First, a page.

GUEST POST BY PAM LOFTON
I’m entering my third year living in an empty nest situation and my second year of serious journaling. And by serious, I mean being consistent--not missing a single day of writing something, no matter how long or short, in my journal.
I attempted a little bit of journaling while our four daughters were growing up but it seemed like there was no time or I was too tired to bother. OR, truth be told, I just didn’t realize the importance journaling carried. Now, I do.
My consistent journaling started shortly after my MIL passed away in June of 2010. She was a writer of poetry and short stories and felt very strongly about keeping journals every chance she got, regardless of each page's content.
What we discovered after her passing is that we all completely enjoyed reading her journals. We found out that it made us feel good inside that she mentioned us in those handwritten journal pages. We discovered that we found entertainment in knowing what she did from day to day and that knowing how she felt about life, family, weather, religion and love gave us hope and provided comfort. We discovered the woman that she was aside from the mother, sister, friend, grandmother.
What we mostly discovered was that, through her journals, she continues to be a part of us all. Selfish though these discoveries might be, I believe that leaving us these glimpses into her life and heart was some of her intent as she hoped they would give us pleasure, comfort, hope and motivation.
Motivated by her journals, I began consistently journaling in July, 2010 so that my daughters might discover the same comforting feelings when I pass from this life.
What I discovered is that journaling can be quite therapeutic.
In this last year, through journaling, I have made discoveries about myself –some that needed to be changed and others that I was able to put to good use; written my way through some difficult moments-and, yes, for some of these I had to take responsibility; I was able to work my way through all the different emotions from experiencing an empty nest; and I even used journaling as an aid to losing weight- which is a big part of my journaling right now.
I’m so devoted to daily journaling at this point (Ok, it’s a full-blown habit) that I even go and purchase fancy composition books to write in and I use different color pens every day. And no, I’m not being silly. Journaling has become so important to me, that it’s worth buying those journals and pens. It’s also worth the time I spend writing.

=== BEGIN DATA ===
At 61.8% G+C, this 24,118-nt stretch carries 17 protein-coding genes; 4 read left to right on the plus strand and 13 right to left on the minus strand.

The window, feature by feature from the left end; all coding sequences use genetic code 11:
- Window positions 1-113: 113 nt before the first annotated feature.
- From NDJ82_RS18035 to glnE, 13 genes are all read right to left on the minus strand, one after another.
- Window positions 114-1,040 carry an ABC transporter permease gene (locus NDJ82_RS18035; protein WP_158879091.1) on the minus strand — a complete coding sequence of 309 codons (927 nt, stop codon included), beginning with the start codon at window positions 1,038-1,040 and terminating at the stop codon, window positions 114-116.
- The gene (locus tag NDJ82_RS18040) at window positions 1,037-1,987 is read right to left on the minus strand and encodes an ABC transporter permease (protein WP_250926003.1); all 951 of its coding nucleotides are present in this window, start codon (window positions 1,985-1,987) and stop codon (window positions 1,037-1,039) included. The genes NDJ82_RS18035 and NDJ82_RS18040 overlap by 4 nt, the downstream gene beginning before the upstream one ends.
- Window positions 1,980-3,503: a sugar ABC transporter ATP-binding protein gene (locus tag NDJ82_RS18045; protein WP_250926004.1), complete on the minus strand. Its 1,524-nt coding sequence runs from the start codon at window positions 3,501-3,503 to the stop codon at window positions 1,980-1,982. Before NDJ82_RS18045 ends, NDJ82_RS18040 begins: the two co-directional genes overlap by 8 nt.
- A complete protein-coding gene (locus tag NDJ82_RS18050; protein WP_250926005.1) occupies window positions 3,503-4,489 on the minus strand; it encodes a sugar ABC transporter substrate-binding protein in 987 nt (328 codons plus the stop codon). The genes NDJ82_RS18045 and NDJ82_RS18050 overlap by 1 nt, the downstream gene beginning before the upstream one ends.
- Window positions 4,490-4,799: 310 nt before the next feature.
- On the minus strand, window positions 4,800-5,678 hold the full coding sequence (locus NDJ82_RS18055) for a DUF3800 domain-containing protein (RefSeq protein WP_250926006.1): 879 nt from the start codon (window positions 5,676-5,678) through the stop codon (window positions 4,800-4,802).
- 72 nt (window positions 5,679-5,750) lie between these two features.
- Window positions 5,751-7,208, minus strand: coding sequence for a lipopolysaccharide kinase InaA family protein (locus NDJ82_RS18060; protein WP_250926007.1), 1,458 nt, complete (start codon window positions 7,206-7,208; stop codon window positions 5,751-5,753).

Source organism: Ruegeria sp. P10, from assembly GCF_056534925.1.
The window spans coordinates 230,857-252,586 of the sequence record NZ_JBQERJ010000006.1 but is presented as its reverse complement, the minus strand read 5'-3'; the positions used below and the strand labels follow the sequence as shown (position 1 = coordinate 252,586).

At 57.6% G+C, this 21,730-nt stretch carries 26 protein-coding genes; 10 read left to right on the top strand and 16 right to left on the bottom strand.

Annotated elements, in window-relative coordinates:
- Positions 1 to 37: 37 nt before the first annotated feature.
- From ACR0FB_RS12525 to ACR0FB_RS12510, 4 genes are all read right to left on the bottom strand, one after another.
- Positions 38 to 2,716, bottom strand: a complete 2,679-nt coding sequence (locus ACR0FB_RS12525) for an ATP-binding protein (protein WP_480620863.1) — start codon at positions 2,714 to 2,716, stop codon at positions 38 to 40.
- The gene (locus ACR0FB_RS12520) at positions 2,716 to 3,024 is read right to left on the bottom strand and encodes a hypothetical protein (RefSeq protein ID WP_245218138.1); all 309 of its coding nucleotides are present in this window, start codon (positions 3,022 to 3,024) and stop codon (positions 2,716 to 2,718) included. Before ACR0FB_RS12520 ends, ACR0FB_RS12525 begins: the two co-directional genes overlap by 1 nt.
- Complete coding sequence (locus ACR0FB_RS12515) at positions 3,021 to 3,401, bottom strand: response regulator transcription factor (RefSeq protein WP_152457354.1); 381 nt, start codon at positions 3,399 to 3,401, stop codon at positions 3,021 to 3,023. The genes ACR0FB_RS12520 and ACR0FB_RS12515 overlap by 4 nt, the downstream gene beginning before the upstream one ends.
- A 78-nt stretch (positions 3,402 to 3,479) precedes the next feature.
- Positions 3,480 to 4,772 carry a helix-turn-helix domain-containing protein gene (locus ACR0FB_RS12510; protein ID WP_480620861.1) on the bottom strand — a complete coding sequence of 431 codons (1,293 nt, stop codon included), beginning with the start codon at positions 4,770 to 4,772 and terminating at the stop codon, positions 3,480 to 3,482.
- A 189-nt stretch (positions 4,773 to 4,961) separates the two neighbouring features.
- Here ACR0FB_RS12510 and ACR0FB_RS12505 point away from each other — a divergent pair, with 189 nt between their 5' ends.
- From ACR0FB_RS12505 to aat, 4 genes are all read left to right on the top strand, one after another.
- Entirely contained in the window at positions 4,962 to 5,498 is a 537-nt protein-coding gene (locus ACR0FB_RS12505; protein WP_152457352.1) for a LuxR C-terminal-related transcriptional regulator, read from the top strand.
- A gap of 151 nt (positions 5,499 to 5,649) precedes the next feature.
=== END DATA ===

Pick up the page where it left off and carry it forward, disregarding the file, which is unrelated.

Take, for example, my issue with weight. I lost 83 pounds by Christmas 2009. All by myself. And then, in the months following Christmas, I gained it all back. All by myself. (Well, I did let a homemade oatmeal raisin cookie get the best of me and followed that one by another dozen or so and the sugar was back in full appeal). It took me nearly a year to put this weight back on.
Once I began journaling, I eventually discovered my relationship with food was unhealthy (to say the least) and have since been able to write my way through some ginormous issues and into some healthier lifestyle choices that I know will stick this time.
Putting my problems on paper gets all of it out of my system and, with some issues, makes me face up to them which leads to dealing with them and moving on. It doesn’t even matter whether I believe the problems are large or small. If it’s something that needs to be worked out, journaling will get me there.
It’s a process for certain—a life’s journaled journey- that may even offer some sort of enlightenment to my own children when I no longer walk the earth with them.
About the Author
Pam Lofton is a 50 something Early Childhood Development Specialist turned housewife who spent the last 25 years of a 28 year marriage raising four wonderful daughters (the lovelies pictured above) who deserted their loving parents for college, a husband, life in a big city, pursuit of a master’s degree—and left their mother with endless empty hours to fill. I find that writing not only fills up the hours but also serves as an avenue to discovering who I am in this new-to-me phase of life. You can read about her empty nest journey at Empty Nest.